Tate: Defense must 'bounce back'

The late Bob Zuppke has been credited with "inventing" the football huddle at Illinois a century ago, although the idea of concealing sensitive play-calling information originated as far back as the 1890s.

Everyone from the British Secret Service to Bobby Thomson has profited from stolen signals. Communication is ultra-valuable in competitive situations.

Similarly, breakdowns in communication can be detrimental, as it was for Illinois in its 45-14 loss at Arizona State on Saturday night. Illini defenders acknowledged confusion (1) in interpreting early sideline calls that didn't follow the pregame script as coaches sought to adjust and (2) due to the speedy no-huddle tempo that caught the Illini off guard.

Two UI defenders, tackle Akeem Spence and cornerback Justin Green, explained problems that arose early in Tempe's raucous atmosphere.

"We had practiced getting signals communicated from the sideline," Spence said, "but they caught us off guard with the speed of their tempo. It was a case of missed communication. During the week, we had scripted five or six defensive calls in advance. When the coaches made changes, some of the guys were still running the scripted plays while others changed."

The Illini receive hand signals from three sources, but only one is live. Only one counts. One call for all is a change from last year when, for example, coaches Keith Gilmore and Vic Koenning sent separate but compatible signals to their position players.

"Now there is one call for everybody, and we have to make sure we're all on the same page," Spence said. "It was no problem against Western Michigan, but Saturday night was different in that atmosphere and with Arizona State running its plays so fast. We faked ourselves out."

Said Green:

"No lie, that tempo was something we weren't used to. Sometimes it is hard to get the calls that quickly, and we were having issues with communication. We all tried to echo the calls to each other. And Arizona State had some tricks we hadn't seen before. They caught us off guard, and that first series set the tone for the game."

The Sun Devils exploded to the Illini 1-yard before fumbling, then scored on the next four possessions with 11 straight pass completions. Arizona State gained 510 yards overall, 320 of it in the first five possessions. Virtually this same UI defensive unit permitted just 286 yards per game last season, and limited Western Michigan to minus-6 yards rushing a week earlier.

"That's the worst defense we've played since the Michigan game in my sophomore year (a 67-65 3OT loss)," Green said. "We met Sunday to try to figure out what went wrong. We need to stick to our fundamentals. It was a bad game and we were bummed out Sunday. But we have to bounce back. We have to have a short memory."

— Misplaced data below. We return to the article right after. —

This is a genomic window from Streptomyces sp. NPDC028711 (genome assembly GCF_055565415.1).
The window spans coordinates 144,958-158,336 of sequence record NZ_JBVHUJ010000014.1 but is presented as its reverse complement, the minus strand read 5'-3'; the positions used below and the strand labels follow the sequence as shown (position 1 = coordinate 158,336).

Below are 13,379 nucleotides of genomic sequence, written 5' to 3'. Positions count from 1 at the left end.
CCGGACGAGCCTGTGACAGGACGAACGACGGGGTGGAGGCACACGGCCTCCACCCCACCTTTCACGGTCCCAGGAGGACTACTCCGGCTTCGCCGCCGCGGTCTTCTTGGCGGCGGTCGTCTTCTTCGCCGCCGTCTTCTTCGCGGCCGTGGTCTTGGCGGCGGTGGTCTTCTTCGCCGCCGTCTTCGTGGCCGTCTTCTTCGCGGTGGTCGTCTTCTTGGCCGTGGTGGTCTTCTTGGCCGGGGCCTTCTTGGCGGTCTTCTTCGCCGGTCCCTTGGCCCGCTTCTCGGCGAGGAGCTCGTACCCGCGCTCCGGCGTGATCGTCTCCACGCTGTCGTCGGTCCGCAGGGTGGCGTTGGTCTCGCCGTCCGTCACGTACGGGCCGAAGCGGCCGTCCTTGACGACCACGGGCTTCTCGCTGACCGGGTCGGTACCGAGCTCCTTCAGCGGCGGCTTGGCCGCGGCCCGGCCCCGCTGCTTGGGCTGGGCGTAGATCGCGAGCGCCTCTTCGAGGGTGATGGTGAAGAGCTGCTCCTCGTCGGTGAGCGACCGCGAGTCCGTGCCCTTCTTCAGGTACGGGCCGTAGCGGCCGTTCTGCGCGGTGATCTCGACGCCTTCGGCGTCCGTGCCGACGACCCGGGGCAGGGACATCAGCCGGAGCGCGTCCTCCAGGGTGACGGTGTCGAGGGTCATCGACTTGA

Missed calls

Tim Beckman called quarterback "wide open this week" as he evaluates the health of Nathan Scheelhaase (ankle), who started 27 straight games before sitting out at Arizona State.

"All three practiced Sunday," the coach said. "Nathan could have entered in an emergency Saturday, but we didn't think it was the right thing for our team or Nathan."

Beckman noted that Miles Osei "dinged his ankle a bit" in the first half Saturday, adding: "Miles did some good things with his feet but those unforced errors (two interceptions) hurt. We simply decided to go with Reilly O'Toole in the second half. We did not play well in any area. I'm not pointing fingers. We need to stop the pass. We didn't. Offensively we need to pick up blitzes and get the ball to our playmakers. We're not. Two young men misread their coverage lanes on the opening kickoff. All these things have to be corrected."

Referring to secondary breakdowns, Beckman said:

"We had eye control violations in that we didn't stay with the players we were assigned to. They were running two and three receivers through a zone — Arizona State had good schemes — and we had some missed communication in our man coverage. Maybe it was the speed of the game ... not all of us on the same page. It is hard to practice how quickly they ran plays, although we tried. They were able to perform well in quick-time, and we didn't."

Defensively, it doesn't appear either of last year's starting safeties, Supo Sanni and Steve Hull, will play this week. Beckman called Sanni "doubtful." Hull injured the same shoulder that required surgery earlier.

On the plus side

The search for something positive swings over to the offensive side. Billy Gonzales, speaking Monday to the Quarterback Club, pointed to:

(1) A rushing attack that netted a respectable 231 yards on 50 rushes, 10 of which were negative-yardage plays (mostly sacks);

(2) Youthful running backs Josh Ferguson (101 yards) and Donovonn Young (65) who did the brunt of the work, the Illini demonstrating good ball security with no fumbles.